• Whatever additional notes you’d like to add about this book and why you liked or didn’t like it –I was glad an author’s note at the end of the book, with real photographs from the time that were depicted in the book. But also there is an acknowledgement at the beginning of the book from Malaspina about where she gathered her information to write this book, such as the Japanese American National Museum’s book Los Angeles’s Boyle Heights, which is the neighborhood this book is based in.

Let the Children March

  • Title: Let the Children March
  • Author: Monica Clark Robinson
  • Illustrator: Frank Morrison
  • Publisher: Houghton Mifflin Harcourt
  • Publication year: 2018
  • Brief Summary: From Houghton Mifflin Harcourt-“In 1963 Birmingham, Alabama, thousands of African American children volunteered to march for their civil rights after hearing Dr. Martin Luther King Jr. speak. They protested the laws that kept black people separate from white people. Facing fear, hate, and danger, these children used their voices to change the world.”
  • Ideas for using this book in classroom or library –I definitely think this one should be in a school library and should be used while children are learning about The Civil Rights movement. I think what makes this particular book standout is that it is about the Child’s March and I think children would connect/empathize more with this story then just a book about The Civil Rights Movement. I found this activity guide from the blog Library Lessons With Books that gave an idea to use this book along with another book for a compare and contrast lesson.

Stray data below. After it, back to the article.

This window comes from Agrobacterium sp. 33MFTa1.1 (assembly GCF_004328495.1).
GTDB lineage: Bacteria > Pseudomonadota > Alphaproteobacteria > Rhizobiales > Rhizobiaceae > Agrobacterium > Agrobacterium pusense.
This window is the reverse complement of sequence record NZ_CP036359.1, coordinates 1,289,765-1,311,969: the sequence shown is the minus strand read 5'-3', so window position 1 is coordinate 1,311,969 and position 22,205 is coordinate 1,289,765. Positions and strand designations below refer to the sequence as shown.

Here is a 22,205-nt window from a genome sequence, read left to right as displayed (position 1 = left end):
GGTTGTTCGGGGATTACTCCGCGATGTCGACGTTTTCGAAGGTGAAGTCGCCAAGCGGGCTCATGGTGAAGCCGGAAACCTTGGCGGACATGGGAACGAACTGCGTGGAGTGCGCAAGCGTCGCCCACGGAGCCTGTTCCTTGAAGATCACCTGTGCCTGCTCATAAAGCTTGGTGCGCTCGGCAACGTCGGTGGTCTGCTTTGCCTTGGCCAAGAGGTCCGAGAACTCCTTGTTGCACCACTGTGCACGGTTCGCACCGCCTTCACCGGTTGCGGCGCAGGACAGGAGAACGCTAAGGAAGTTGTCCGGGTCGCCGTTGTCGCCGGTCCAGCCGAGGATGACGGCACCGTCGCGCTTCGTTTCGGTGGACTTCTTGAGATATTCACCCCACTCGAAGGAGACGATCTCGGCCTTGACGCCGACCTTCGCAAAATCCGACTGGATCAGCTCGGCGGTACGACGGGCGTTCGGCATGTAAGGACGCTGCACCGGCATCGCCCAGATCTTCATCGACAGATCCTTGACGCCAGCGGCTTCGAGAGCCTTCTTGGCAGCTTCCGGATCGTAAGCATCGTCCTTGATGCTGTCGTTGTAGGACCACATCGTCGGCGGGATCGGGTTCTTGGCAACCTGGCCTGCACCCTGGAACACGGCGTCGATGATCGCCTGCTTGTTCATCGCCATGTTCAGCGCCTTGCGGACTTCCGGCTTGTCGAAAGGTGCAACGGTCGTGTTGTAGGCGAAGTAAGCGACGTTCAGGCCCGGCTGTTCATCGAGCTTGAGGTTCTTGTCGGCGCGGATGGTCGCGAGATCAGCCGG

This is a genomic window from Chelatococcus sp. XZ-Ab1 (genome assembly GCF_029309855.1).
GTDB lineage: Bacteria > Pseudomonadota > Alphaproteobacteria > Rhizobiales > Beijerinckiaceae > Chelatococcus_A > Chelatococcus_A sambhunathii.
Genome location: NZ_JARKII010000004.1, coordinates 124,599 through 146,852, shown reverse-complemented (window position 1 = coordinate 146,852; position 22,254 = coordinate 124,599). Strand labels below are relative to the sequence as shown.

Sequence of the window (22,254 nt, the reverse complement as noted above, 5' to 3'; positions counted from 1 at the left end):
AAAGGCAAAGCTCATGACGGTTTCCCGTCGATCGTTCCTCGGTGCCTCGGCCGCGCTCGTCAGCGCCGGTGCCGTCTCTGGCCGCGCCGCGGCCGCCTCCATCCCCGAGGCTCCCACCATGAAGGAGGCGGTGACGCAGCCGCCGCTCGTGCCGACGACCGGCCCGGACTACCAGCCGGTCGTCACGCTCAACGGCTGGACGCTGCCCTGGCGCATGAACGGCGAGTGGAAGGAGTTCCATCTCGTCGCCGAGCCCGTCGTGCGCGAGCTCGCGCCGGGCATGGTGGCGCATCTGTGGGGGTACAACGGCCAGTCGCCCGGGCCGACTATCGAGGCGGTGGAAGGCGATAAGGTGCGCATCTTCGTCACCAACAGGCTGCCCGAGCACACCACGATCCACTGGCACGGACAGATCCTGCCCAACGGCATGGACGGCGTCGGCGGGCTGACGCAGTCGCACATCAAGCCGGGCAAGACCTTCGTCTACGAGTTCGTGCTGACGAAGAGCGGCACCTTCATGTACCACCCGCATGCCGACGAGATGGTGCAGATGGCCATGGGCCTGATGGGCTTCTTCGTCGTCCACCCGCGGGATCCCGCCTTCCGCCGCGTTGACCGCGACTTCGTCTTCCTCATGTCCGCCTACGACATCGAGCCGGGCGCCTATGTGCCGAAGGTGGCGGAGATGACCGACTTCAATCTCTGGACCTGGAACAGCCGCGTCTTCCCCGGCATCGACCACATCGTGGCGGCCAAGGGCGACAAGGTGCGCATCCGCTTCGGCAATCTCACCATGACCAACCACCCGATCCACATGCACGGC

• Whatever additional notes you’d like to add about this book and why you liked or didn’t like it –I think Morrison’s illustrations really convey feeling and emotion. Especially in his haunting illustration of the children being hosed down by police.

Two Friends

  • Title: Two Friends: Susan B. Anthony and Frederick Douglas
  • Author: Dean Robbins
  • Illustrator: Sean Qualls & Selina Alko
  • Publisher: Orchard Books, an imprint of Scholastic Inc.
  • Publication year: 2016
  • Brief Summary: From Scholastic-“Some people had rights, while others had none. Why shouldn’t they have them, too? Two friends, Susan B. Anthony and Frederick Douglass, get together for tea and conversation. They recount their similar stories fighting to win rights for women and African Americans. The premise of this particular exchange between the two is based on a statue in their hometown of Rochester, New York, which shows the two friends having tea”